“Damn you Davis. You gonna do someone some damage.” She slapped him on the chest and then pulled the tie on her silk dressing gown tighter around her tiny waist. Davis almost caught a glimpse of her right breast through the open V of the red slip.
“You seen Cec?”
“Haven’t seen her since last night hun. You know Cec.”
“Yeah I know Cec.”
“Stop worrying hun. She’ll be here. She always is.” And she was off, in a wake of heady perfume, wolf whistles and sighs.
No one had seen Celia since they’d parted ways at the club the night before, Celia steadying herself on the arm of a dashing yanky solider as they’d walked out into the freezing air. But weren’t they all charming he grumbled when they came offering boxes of chocolates, stockings, lipstick and jazz records direct from the US. None of it booty he could possibly match on his manager’s wage. He rode the wave of Celia’s popularity to ingratiate himself with the fairer sex and carried a walking stick, lying about an honourable discharge from the air force.
Waving about her glass in the lead up to midnight, with champagne sloshing from side to side, and occasionally all over whoever was close by, Celia had giggled and hiccupped her way through her list of new years resolutions. The crowd of hanger ons laughing as she messed up her counting.
“I mean it Davis,” she’d said, leaning heavily into him and emphasing her point by speaking directly into his ear. “No more booze after tonight dah-ling.”
They’d been arguing about it her drinking in the dressing room before the New Years Eve show. Celia had been so tanked she could barely walk on stage. How she managed to belt out song after song was beyond him. On stage she was a consummate performer and seductress. Behind stage she was nothing better than a lush in a fancy fur coat.
He could hear Glenn Miller blaring from behind her dressing room door. The door was shabby looking despite the self styled gold star that Celia had stuck on it. She’d heard that’s what all the female movie stars in Hollywood did.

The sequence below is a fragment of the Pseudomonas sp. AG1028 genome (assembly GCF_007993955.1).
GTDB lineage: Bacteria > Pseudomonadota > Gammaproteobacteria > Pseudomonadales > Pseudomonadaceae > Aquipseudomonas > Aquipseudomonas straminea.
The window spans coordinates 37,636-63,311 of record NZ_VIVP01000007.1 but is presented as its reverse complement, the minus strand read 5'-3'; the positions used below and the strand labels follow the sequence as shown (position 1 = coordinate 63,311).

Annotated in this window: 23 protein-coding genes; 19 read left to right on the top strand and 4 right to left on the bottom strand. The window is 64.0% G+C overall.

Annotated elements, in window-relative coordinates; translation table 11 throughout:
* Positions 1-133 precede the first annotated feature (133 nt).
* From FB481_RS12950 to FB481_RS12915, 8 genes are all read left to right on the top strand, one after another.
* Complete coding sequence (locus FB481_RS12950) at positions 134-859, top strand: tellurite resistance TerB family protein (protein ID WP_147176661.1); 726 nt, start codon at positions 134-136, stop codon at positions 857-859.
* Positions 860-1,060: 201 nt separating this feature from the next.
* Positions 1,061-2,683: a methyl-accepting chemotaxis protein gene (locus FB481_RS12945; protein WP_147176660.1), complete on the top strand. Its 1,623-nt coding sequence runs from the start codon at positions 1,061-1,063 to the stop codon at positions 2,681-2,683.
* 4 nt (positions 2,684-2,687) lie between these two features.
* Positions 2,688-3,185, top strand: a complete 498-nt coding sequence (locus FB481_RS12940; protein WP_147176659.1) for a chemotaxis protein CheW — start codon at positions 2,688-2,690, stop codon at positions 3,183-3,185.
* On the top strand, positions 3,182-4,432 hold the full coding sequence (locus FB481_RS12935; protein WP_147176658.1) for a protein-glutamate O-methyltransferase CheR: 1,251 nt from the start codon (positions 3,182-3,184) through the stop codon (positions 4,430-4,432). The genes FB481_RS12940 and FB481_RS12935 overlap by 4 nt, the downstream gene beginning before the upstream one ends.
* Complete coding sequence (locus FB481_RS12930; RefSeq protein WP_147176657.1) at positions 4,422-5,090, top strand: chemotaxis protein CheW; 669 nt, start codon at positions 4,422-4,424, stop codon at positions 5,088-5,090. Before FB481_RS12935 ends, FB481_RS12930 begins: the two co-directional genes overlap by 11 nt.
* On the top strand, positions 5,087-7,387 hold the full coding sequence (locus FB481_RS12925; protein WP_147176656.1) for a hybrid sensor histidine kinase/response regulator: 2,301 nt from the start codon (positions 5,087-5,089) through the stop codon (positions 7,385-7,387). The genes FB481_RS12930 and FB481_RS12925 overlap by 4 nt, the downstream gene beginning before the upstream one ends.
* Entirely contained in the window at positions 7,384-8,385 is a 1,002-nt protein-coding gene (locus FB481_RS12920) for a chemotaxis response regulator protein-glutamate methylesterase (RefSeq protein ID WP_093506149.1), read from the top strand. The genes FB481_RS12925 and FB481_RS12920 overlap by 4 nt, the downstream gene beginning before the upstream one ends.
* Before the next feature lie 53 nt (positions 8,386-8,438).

Davis didn’t even bother to knock.
- - -
“You stupid bitch!” The needle of the record player screeched across the record as Davis grabbed at it.
She tried to look up to see where the voice was coming from and who it was, but her head pounded. Naked, on all fours, she instead stared into a pool of her own vomit.
Her head swum as she tried to say something then her stomach convulsed once, and then twice, the foul smell of bile burning nose. A rough hand unbalanced her and she crumpled back against the wall, half sitting, half lying. Despite the rancid smell he squatted down and got right up in her face, anger erupting from every nook and cranny of his face.
“You promised me that you would give it up Cec – and here you are, all boozed up worse than last night. Christ!” He pulled out a white hankerchief and covered his nose with it, stepping in the pool of sick as he stood up and backed away. “It’s in your hair .. it’s -” He was gesticulating wildly making it difficult to keep the starched linen clamped over his nose
Stuffing the hanky back into his pocket he dragged her to her feet and hustled her the torn seat in front of the mirror illuminated by only half a dozen of the light bulbs that surrounded it. She looked out at him disorientated, as though she didn’t even recognise who the hell he was.
“You couldn’t go for just one day without a drink. Just one day. So much for your new years resolutions Celia – they’re not worth the air used to make them with. Because in the end – that’s all they are Cec, air. Fucking worthless air.”
He turned away from her and paced around the pool of yellow stink on the floor. She’d never been this bad. And he hadn’t been able to find Peggy. He had to find Peg. She’d be able to pull Cec together before the show – get her cleaned up, sobered up, made up and dressed to kill. there was a ball room full of yanky punters who'd all paid to see Cec sing. He’d put a rumour out down the hallway that Cec was under the weather from last night’s festivities and try to beg another half an hours grace.
“You’re going on tonight there whether you like it or not – whether you can or not.” His breath smelt of peppermints. “If you don’t perform, you don’t get paid and if you don’t get paid I don’t get paid. You’re not famous enough yet Celia that you wont get dumped like some talentless starlet for this sort of carrying on.”
She blinked once or twice, but said nothing - the usual vitriol absent from this confrontation. “I’m going to find Peg. At least get something on before Peg gets here. Try and have a little bit of self respect.” He spat on the floor and stalked off in the directin of the door.
He heard her cough and then croak.
"Is the trumpet player here tonight?”
He paused with the knob clasp tightly in his hand. He’d never heard her be so polite when she was tanked, nor give a rats arse about any of the musicians in the backing band. “You’ve got bigger things to worry about sweet heart than whether or not Charlie is here tonight.”
The door slammed close and she looked around.
Feeling her internal equilibrium return she looked up at the show posters on the wall. It was like staring at her reflection. Celia had her face. She checked back in the mirror. She was a perfect match for Celia. Then came the startling realisation - she was Celia.